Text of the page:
Check for support and spinal alignment with any bed you try, hybrid or not. If you need help in this area, check out our mattress buying guide.
This is a more traditional innerspring mattress. Note the tufting on the top (the little indents). Most (but not all) hybrid mattresses use a smooth surface instead.
If you’re relatively new to the mattress industry––no judgement!––the difference between a memory foam mattress and a hybrid mattress might not be readily evident. All-foam mattresses are made of several foam layers that contour to your body. These mattresses usually have at least three layers:
In a hybrid bed, usually a foam hybrid, the support layer of an all-foam bed is essentially replaced by a layer of coils, also known as innersprings. Though there are several different types of innerspring designs on the market today, they all have a few things in common: innerspring beds are easier to move around in than all-foam mattresses because they create a more responsive feel. Still, they’re not quite as good as all-foam mattresses at motion isolation. A must for couples, mattresses that reduce motion transfer allow a sleeper to remain undisturbed while a partner tosses and turns at night.
But there’s a major upside to the coils in a hybrid bed: they enhance breathability and all-night coolness. If you tend to sleep hot, you may gravitate toward breathable coils rather than the heat retention of foam comfort layers found in all-foam beds. The layers of memory foam in all-foam construction are designed to wrap around the body and often trap body heat, though some brands include gel memory foam or cooling polyfoam in an attempt to keep hot sleepers comfortable. Though a latex mattress might be a bit better at reducing heat retention, innerspring coils offer the ultimate breathability and airflow.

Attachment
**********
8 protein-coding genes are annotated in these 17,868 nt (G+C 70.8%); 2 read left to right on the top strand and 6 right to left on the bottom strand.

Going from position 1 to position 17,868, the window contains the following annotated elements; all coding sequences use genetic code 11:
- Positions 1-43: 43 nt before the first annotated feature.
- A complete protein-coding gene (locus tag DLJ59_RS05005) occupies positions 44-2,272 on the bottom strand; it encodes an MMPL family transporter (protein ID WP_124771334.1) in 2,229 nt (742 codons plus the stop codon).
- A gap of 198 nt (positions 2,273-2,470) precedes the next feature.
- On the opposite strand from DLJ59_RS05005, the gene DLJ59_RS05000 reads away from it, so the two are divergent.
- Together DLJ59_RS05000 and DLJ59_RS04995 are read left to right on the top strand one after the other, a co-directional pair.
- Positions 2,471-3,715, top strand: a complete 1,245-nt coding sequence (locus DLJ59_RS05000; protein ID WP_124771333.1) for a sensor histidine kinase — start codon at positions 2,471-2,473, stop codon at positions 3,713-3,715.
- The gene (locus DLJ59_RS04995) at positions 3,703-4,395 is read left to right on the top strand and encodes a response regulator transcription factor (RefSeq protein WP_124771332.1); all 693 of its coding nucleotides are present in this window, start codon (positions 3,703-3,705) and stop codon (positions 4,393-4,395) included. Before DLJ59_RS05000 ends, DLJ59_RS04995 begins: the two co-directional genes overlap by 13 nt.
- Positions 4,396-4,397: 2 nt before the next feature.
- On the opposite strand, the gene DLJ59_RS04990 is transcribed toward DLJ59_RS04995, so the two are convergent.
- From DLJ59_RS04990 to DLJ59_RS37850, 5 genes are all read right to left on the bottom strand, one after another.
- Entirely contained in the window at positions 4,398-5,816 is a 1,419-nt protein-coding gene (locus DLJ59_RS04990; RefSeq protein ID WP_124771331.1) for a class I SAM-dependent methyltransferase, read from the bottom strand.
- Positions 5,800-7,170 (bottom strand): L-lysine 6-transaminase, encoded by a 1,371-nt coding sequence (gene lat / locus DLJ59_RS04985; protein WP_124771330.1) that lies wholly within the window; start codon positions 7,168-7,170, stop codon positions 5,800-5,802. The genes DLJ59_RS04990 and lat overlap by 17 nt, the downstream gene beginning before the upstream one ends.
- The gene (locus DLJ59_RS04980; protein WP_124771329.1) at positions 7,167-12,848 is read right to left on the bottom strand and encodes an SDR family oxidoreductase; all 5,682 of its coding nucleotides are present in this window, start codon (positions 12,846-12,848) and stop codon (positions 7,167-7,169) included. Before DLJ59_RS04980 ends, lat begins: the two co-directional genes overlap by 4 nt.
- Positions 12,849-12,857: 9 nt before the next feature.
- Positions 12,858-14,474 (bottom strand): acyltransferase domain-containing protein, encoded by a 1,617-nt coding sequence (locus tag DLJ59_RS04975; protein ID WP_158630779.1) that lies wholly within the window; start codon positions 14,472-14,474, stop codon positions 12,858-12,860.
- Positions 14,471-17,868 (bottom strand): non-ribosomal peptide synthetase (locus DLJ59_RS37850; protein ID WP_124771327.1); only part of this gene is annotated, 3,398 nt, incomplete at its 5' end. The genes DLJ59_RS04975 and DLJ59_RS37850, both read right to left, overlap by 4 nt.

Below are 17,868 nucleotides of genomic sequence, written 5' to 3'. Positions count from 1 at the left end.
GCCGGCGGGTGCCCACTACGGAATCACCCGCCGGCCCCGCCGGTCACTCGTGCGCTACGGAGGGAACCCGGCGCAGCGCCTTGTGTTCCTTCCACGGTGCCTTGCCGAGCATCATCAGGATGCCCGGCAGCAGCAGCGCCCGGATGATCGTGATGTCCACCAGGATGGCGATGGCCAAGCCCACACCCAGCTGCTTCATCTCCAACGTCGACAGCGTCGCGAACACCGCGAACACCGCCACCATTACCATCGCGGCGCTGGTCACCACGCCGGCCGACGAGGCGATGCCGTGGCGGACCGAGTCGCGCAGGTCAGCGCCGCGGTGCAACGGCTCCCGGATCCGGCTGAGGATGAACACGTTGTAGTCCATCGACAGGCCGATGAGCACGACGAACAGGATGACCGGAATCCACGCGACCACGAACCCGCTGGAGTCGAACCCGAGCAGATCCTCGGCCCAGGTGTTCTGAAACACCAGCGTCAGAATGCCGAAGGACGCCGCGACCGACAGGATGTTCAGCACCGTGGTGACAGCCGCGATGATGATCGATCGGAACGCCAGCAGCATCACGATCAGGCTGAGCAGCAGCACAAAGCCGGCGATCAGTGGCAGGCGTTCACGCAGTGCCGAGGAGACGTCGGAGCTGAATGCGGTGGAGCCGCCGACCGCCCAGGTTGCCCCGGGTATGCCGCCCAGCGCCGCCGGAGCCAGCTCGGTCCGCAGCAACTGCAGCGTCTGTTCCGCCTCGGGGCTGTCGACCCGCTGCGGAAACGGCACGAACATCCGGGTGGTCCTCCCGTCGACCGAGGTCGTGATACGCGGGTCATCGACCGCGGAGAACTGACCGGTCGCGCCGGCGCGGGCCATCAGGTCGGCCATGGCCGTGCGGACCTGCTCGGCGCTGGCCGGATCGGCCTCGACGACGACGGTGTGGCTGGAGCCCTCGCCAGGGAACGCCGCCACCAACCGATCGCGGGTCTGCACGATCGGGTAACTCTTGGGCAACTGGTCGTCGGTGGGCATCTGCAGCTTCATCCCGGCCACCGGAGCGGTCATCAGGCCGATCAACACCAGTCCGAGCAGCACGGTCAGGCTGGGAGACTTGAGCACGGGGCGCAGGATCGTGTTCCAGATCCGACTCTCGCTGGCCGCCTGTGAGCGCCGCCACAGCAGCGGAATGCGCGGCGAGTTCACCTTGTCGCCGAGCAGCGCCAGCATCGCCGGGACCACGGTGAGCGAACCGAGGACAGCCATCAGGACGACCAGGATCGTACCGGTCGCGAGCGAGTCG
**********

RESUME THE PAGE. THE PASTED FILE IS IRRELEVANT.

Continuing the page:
For a more in-depth look, check out Memory Foam vs Hybrid.
Since hybrid mattresses are just a variation of innerspring mattresses, the pros and cons of innersprings apply to hybrids as well. Here are a couple pros and cons specific to hybrid beds:
Hopefully, now you have a better sense of what a hybrid mattress is and why mattress type is so important when it comes to choosing the right mattress. The basics of finding a new mattress remain the same: try out the mattresses and check for support and comfort. Look at mattress reviews and do some online research, but don’t pay too much attention to the word “hybrid,” as it is mostly a marketing term.
Still, at least be aware that the mattress will have a slightly different feel, somewhere in between an all-foam mattress and the more traditional innersprings. It’s not necessarily better or worse than any other type of mattress, just slightly different.
Do you own a hybrid bed? If so, leave a comment below and let the world know what you think of it.